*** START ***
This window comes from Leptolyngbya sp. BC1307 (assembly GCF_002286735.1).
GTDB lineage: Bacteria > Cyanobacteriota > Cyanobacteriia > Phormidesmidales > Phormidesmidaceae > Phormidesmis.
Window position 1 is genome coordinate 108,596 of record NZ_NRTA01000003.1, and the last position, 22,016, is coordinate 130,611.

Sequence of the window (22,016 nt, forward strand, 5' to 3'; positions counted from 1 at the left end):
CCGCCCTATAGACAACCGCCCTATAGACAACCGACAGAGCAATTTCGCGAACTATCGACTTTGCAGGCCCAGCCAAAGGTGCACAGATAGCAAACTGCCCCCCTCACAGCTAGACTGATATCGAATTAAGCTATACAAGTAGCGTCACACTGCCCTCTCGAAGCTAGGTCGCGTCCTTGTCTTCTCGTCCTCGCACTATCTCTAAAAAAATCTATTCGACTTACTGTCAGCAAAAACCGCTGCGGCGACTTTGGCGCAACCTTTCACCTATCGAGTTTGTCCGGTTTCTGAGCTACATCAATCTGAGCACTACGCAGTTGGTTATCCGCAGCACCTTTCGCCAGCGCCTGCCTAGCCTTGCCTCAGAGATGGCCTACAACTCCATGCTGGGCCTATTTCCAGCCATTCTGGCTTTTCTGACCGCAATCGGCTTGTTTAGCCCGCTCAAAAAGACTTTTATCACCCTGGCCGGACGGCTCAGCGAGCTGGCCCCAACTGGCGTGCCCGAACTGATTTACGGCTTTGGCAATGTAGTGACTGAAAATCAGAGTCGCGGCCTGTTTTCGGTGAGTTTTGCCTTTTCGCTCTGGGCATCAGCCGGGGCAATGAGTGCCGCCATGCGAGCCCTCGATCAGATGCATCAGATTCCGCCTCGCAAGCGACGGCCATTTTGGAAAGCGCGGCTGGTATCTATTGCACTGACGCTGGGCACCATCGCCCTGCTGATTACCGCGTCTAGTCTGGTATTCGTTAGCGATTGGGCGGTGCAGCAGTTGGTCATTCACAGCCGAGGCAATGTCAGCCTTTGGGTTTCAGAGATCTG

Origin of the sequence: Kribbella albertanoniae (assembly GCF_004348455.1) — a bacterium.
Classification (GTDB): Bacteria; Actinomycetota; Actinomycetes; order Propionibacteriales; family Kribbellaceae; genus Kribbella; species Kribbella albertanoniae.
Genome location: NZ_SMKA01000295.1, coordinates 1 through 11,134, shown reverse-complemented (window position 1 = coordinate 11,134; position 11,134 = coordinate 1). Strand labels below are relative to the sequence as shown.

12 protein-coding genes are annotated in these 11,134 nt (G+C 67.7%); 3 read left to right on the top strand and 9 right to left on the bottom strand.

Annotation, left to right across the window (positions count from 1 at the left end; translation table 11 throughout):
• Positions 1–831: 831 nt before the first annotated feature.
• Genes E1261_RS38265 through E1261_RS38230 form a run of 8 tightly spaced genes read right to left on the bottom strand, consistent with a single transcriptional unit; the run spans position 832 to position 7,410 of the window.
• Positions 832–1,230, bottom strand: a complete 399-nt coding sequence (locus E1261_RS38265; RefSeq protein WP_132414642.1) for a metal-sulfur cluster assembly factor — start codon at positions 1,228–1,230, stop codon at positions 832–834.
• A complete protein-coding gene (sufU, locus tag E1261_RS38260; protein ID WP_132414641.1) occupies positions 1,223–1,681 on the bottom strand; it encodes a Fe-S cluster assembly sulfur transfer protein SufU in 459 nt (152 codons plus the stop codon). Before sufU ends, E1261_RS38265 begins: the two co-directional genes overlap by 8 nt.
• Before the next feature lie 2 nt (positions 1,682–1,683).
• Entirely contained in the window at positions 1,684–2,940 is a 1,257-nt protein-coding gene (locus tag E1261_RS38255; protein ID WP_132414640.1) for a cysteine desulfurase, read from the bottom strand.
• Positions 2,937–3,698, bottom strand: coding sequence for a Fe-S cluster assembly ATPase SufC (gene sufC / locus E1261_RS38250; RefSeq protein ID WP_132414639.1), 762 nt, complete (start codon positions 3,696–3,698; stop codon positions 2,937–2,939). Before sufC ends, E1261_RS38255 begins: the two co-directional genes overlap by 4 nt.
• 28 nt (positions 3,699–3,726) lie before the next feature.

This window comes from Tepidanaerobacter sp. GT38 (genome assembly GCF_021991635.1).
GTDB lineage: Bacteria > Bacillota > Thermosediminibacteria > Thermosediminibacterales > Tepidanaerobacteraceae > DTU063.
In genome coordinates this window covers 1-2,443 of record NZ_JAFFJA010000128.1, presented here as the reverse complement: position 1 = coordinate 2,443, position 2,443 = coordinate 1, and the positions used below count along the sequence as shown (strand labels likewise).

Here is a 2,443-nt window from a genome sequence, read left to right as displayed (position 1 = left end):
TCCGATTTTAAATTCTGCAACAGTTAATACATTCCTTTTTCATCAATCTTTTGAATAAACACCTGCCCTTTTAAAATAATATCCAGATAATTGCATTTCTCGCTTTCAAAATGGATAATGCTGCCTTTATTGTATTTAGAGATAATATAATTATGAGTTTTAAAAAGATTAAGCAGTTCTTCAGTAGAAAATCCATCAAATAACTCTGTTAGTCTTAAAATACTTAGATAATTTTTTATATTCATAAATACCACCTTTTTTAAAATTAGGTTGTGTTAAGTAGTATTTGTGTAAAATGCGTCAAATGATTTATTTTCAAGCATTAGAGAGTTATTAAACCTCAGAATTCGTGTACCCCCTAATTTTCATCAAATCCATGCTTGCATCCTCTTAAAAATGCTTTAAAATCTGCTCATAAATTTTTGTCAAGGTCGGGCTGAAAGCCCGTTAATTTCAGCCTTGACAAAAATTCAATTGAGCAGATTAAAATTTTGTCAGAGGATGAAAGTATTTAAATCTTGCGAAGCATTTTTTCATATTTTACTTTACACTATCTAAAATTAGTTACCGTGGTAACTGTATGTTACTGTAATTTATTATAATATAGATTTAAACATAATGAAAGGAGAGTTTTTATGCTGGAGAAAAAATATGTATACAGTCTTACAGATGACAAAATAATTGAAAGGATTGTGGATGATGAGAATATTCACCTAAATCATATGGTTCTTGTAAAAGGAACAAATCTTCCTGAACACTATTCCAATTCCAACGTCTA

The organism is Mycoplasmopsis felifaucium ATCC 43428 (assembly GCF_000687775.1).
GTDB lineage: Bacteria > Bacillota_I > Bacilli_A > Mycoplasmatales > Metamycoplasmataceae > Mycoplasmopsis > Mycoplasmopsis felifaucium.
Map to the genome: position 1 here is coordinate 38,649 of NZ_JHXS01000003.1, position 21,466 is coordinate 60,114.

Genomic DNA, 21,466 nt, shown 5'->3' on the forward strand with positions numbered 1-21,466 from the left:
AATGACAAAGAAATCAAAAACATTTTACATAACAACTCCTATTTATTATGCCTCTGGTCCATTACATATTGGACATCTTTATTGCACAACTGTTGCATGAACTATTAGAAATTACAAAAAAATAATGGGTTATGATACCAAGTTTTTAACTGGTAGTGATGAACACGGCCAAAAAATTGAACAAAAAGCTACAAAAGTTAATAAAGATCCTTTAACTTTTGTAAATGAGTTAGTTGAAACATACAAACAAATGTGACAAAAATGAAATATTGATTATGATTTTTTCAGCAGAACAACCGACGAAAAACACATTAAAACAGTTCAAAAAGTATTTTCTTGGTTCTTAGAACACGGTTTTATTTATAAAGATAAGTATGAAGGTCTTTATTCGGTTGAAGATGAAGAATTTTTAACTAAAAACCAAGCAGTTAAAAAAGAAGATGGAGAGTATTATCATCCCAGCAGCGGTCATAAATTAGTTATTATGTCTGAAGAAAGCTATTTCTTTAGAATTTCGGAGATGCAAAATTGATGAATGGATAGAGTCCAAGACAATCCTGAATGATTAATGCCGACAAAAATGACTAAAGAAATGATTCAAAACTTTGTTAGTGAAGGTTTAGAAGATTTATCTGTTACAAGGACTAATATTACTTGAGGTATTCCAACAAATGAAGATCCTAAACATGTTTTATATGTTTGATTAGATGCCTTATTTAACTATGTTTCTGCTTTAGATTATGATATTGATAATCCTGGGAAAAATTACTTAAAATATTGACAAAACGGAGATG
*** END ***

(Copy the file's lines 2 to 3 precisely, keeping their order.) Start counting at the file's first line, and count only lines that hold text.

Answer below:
GTDB lineage: Bacteria > Cyanobacteriota > Cyanobacteriia > Phormidesmidales > Phormidesmidaceae > Phormidesmis.
Window position 1 is genome coordinate 108,596 of record NZ_NRTA01000003.1, and the last position, 22,016, is coordinate 130,611.